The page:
Summary

Properly using fasteners is key to a successful restoration. While fasteners are deceptively simple, they are one more part of the automobile that has been engineered for a specific purpose and condition of use.  

                                                          

HEI Conversion.

Replace the resistance wire that ran to your points system, from the fuse block, with a 12guage wire (pink insulated if you want to remain factory compliant) and hook it up to the HEI "BAT" terminal. Okay, so you want more; The points system has two wires running to the coil, one is the above mentioned resistance wire. This wire provides reduced voltage to the coil while the engine is running. The other wire originates from the starter R terminal (the #6 stud furthest from the engine block on the starter solenoid). This wire provides full battery voltage to the coil during cranking only.
All your old points wiring can be eliminated. Trace both back through the wiring harness for neat removal. The resistance wire which sources at the fuse block needs to be replaced, and the best method is to pull off the engine compartment side of the fuse block, (DO NOT WASH OUT THE GREASE! If you do, you will be stranded every time things get moist outside.) and remove the lug corresponding to the resistance wire. There is a small catch on one of the face edges of this lug which needs to be depressed and the lug will pull through towards the "inside" of the fuse block. It takes a bit of patience to remove it. If you want to practice first, and get a few extra lugs (new lugs are apparently available from the GM parts counter), visit an auto wreckers and pull the engine side fuse block. And while you are there, get the HEI "Batt" wire--you'll have a factory plug for the HEI then. (A regular female spade lug is all it takes). I'd recommend pulling the batt wire from a Buick engine equipped car-the distributor is at the front of the engine, and you will have a long wire to run any which way you want.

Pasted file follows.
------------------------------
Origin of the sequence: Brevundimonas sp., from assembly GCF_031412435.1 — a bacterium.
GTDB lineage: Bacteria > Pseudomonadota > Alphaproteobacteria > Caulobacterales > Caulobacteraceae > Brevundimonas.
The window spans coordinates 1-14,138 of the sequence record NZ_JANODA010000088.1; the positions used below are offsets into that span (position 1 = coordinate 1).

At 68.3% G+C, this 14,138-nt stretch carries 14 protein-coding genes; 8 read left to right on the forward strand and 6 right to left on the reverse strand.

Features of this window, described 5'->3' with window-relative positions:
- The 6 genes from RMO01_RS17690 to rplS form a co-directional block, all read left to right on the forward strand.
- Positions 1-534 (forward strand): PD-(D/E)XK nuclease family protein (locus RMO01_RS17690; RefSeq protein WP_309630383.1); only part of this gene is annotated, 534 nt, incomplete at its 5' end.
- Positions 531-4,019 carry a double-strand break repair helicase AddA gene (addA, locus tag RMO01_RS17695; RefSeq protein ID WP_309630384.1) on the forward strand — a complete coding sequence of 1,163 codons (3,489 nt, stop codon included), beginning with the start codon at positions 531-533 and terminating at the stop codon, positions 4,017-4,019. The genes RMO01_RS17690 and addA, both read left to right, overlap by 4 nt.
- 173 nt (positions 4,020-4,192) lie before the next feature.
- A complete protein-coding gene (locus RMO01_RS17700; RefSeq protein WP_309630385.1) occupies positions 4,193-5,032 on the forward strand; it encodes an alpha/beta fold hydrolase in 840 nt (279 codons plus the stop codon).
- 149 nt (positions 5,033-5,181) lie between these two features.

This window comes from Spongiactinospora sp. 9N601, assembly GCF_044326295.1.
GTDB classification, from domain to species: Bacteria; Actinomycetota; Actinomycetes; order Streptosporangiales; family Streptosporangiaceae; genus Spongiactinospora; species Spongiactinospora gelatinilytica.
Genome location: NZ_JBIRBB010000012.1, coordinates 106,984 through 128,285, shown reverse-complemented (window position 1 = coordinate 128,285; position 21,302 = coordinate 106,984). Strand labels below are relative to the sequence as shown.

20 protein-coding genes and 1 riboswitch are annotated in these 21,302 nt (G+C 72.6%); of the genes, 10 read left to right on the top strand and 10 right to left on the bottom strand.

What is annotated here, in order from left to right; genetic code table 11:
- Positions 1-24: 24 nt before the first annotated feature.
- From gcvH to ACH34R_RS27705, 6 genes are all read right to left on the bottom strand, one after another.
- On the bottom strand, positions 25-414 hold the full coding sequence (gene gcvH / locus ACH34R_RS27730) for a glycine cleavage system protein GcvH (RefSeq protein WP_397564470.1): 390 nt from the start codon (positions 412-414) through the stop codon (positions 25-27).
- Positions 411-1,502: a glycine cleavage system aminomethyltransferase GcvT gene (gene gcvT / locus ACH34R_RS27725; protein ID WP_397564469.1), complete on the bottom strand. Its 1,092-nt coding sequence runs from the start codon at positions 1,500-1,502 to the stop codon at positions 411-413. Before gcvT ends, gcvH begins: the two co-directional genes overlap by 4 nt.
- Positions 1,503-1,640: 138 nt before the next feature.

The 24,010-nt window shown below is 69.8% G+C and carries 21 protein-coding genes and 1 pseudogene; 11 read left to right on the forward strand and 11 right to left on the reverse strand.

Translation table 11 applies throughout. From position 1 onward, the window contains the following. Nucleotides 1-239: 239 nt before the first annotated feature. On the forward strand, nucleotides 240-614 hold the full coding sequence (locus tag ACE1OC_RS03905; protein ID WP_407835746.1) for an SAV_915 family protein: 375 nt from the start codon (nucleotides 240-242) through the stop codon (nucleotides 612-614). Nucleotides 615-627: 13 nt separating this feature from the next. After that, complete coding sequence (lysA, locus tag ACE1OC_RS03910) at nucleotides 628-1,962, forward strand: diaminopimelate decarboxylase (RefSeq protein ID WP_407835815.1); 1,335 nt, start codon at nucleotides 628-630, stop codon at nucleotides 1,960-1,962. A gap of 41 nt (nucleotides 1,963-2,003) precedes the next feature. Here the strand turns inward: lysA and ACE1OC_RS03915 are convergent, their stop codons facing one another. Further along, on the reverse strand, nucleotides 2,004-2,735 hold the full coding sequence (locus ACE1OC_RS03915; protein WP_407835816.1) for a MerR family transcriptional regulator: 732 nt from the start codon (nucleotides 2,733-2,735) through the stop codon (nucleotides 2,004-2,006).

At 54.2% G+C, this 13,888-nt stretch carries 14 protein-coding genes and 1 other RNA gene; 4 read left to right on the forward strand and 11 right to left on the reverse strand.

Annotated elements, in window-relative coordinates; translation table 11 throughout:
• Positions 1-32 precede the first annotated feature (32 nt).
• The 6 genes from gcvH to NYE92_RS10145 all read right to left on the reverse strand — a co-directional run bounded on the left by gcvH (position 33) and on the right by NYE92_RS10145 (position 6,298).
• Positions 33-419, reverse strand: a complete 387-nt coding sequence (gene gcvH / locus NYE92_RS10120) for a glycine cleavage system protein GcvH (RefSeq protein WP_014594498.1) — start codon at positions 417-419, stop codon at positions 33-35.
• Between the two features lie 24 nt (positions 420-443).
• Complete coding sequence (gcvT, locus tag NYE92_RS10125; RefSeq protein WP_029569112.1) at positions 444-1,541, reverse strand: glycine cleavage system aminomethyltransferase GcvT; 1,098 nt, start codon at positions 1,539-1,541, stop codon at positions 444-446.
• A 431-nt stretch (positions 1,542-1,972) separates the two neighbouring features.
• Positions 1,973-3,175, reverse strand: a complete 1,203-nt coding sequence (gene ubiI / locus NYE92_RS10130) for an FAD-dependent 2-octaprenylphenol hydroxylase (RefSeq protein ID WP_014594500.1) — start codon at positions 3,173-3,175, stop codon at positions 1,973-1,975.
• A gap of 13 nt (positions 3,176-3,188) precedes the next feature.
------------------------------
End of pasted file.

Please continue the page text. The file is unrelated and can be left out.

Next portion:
You finally have the lug in your hands with a bit of resistance wire still attached, carefully pry open the crimp to remove the old wire. Feed your new 12 gauge wire through the fuse block (remember, the lug has to be inserted from the "inside"), strip off an appropriate amount of insulation, gently crimp it onto the lug, and then solder it for a secure and electrically tight connection. Reinstall the lug into its slot, steal a wipe of the grease from the fuse block and coat your new lug. Reinstall the fuse block.
For preventative measure, hook up a voltmeter to your new ignition feed wire and check for 12 volts in the run, and start positions. Dress your wire, hook it up to your HEI, and off you go!!!

Tip #1: If your short term memory is like mine, mark, make a diagram, whatever it takes, to indicate which of the empty slots in the fuse block corresponds to the lug feeding the ignition system.

Tip#2: If you are experiencing part throttle pinging with the HEI, you probably have a 20 degree vacuum advance can. Most HEIs have a ridiculous amount of advance here, which is a detriment when you start experimenting for optimum timing. Pull the distributor cap and you will find a number stamped on the top of the support bracket near the can. This is the cans advance, it can be anything from 8 to 24 degrees. A 10 degree vacuum can is ideal. It is available from AC Delco Parts, or your dealership. Canadian AC Delco part number: D1370A

Tip#3: If you are experiencing a pinging under slight loads or going uphill (part throttle) , hook your vacuum advance to manifold vacuum, this will cut down on the amount of vacuum advance and hopefully rid you of the pinging. Excessive pinging will require a deeper look into your ignition timing and/or mechanical advance rates.

Thought #1: Ported Vacuum or Manifold Vacuum? Manifold vs. Ported, its a never ending debate. Depending on the age of who you ask, and their own experiences you still have a 50-50 chance of one or the other. Ported vacuum is the choice of the factory. It is also my recommendation to start with ported vacuum. Depending on what level of modifications you have done to your engine, your driving style, and your vehicles characteristics its a point of debate. Each presents its own set of advantages and disadvantages. My suggestion is to just try both and observe how your engine behaves for your driving style.